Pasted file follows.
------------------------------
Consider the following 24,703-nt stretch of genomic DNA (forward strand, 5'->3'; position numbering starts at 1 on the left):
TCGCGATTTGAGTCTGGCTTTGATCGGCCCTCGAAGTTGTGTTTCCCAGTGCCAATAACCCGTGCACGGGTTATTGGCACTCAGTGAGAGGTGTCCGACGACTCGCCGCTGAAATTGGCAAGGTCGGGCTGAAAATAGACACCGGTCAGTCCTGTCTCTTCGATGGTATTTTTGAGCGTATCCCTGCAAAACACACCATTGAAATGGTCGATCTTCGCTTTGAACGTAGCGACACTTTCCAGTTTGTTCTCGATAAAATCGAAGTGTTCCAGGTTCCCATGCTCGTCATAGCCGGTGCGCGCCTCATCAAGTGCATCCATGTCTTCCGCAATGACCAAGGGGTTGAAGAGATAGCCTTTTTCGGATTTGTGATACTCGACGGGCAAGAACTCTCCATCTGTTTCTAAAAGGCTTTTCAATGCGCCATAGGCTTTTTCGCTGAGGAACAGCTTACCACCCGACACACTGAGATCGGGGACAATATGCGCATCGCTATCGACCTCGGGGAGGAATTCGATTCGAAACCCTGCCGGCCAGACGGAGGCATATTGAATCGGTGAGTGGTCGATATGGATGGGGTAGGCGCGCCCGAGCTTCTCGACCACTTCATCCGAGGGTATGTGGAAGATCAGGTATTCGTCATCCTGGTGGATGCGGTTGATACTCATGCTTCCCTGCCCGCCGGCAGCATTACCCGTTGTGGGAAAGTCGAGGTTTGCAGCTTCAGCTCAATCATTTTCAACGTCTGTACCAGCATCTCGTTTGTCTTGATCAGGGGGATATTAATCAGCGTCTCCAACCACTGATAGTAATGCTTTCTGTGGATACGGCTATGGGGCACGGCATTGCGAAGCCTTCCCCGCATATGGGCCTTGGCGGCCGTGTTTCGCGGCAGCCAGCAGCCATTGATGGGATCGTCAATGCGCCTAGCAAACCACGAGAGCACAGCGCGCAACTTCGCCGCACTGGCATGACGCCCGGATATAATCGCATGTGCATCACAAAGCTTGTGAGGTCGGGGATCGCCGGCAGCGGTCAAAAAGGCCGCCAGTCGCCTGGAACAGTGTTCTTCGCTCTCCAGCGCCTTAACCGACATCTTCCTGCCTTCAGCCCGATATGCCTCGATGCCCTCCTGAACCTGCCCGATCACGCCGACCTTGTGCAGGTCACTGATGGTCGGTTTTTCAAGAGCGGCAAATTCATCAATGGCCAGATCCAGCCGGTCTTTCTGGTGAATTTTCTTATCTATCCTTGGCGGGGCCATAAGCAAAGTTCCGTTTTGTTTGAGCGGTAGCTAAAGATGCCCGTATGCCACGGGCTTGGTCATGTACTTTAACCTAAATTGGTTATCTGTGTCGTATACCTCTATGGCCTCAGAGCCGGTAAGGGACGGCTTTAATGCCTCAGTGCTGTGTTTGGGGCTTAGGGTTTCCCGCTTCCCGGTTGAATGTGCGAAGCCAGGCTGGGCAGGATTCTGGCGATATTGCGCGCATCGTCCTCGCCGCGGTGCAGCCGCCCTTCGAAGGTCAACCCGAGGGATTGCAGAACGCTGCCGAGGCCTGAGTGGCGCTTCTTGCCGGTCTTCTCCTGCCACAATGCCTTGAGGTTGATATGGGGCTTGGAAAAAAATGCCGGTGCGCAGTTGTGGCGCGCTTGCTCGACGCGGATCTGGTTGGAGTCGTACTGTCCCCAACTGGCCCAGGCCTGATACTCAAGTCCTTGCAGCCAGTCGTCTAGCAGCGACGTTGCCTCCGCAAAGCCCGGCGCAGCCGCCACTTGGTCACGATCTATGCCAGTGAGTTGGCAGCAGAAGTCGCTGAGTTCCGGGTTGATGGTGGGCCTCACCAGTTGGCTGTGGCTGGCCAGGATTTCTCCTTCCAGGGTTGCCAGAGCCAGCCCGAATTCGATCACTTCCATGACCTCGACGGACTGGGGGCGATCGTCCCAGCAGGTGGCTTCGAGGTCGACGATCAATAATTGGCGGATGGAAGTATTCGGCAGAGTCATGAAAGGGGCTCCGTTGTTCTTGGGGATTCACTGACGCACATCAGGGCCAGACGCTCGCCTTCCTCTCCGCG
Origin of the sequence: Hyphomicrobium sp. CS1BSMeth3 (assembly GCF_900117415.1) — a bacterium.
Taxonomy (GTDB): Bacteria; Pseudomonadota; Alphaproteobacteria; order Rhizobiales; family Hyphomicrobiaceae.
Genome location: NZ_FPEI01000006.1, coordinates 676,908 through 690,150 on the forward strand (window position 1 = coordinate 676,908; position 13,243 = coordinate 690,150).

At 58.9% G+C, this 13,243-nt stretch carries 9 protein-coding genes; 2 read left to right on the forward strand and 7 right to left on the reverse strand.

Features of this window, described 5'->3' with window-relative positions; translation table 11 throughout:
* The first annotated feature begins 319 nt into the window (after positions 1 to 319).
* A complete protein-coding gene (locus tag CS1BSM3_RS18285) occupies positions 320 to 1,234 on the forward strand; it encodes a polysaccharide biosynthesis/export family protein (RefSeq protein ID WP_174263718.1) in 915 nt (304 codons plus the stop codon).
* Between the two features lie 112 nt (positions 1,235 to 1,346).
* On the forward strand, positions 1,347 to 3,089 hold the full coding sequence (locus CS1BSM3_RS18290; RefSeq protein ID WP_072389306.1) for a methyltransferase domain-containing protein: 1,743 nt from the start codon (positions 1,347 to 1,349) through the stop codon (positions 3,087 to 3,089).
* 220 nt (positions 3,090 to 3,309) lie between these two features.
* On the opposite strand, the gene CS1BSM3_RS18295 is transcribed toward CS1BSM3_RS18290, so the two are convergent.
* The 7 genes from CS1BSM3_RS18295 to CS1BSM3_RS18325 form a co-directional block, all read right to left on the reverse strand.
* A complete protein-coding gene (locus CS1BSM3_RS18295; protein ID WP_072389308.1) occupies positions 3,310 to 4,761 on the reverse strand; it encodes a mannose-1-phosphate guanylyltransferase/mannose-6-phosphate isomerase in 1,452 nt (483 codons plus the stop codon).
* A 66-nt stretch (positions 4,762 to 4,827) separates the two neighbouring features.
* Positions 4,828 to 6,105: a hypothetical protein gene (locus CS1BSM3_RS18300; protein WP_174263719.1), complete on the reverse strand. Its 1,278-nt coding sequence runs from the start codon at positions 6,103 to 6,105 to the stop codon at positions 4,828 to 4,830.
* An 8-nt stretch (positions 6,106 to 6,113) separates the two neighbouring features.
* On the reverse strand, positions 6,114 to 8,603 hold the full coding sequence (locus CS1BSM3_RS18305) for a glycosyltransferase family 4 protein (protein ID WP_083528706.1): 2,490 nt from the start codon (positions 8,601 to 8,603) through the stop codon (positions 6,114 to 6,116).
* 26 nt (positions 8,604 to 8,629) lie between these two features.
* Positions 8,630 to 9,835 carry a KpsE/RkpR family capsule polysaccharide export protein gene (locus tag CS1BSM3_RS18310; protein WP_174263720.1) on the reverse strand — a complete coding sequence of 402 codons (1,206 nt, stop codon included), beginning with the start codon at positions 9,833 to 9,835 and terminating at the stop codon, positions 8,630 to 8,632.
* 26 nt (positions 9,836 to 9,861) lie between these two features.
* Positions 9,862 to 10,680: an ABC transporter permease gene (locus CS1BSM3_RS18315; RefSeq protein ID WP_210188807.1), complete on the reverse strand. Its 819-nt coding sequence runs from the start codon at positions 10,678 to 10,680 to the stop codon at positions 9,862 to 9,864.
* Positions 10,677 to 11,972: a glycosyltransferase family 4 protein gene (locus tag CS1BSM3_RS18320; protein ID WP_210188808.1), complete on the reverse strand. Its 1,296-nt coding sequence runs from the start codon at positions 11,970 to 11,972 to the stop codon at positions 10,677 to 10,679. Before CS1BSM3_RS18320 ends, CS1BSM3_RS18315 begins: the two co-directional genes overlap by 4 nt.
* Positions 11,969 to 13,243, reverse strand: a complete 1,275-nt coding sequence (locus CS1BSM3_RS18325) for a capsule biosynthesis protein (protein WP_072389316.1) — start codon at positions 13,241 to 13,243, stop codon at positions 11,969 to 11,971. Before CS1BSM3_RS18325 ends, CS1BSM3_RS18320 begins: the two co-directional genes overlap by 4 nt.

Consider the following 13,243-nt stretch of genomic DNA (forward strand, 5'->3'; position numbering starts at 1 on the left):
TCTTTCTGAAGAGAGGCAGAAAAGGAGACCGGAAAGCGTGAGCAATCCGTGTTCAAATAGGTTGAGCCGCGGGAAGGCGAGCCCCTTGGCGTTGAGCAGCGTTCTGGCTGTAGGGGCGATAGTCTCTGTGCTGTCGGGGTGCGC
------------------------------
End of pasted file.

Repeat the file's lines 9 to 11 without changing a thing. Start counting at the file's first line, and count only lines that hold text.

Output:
* A complete protein-coding gene (locus tag CS1BSM3_RS18285) occupies positions 320 to 1,234 on the forward strand; it encodes a polysaccharide biosynthesis/export family protein (RefSeq protein ID WP_174263718.1) in 915 nt (304 codons plus the stop codon).
* Between the two features lie 112 nt (positions 1,235 to 1,346).
* On the forward strand, positions 1,347 to 3,089 hold the full coding sequence (locus CS1BSM3_RS18290; RefSeq protein ID WP_072389306.1) for a methyltransferase domain-containing protein: 1,743 nt from the start codon (positions 1,347 to 1,349) through the stop codon (positions 3,087 to 3,089).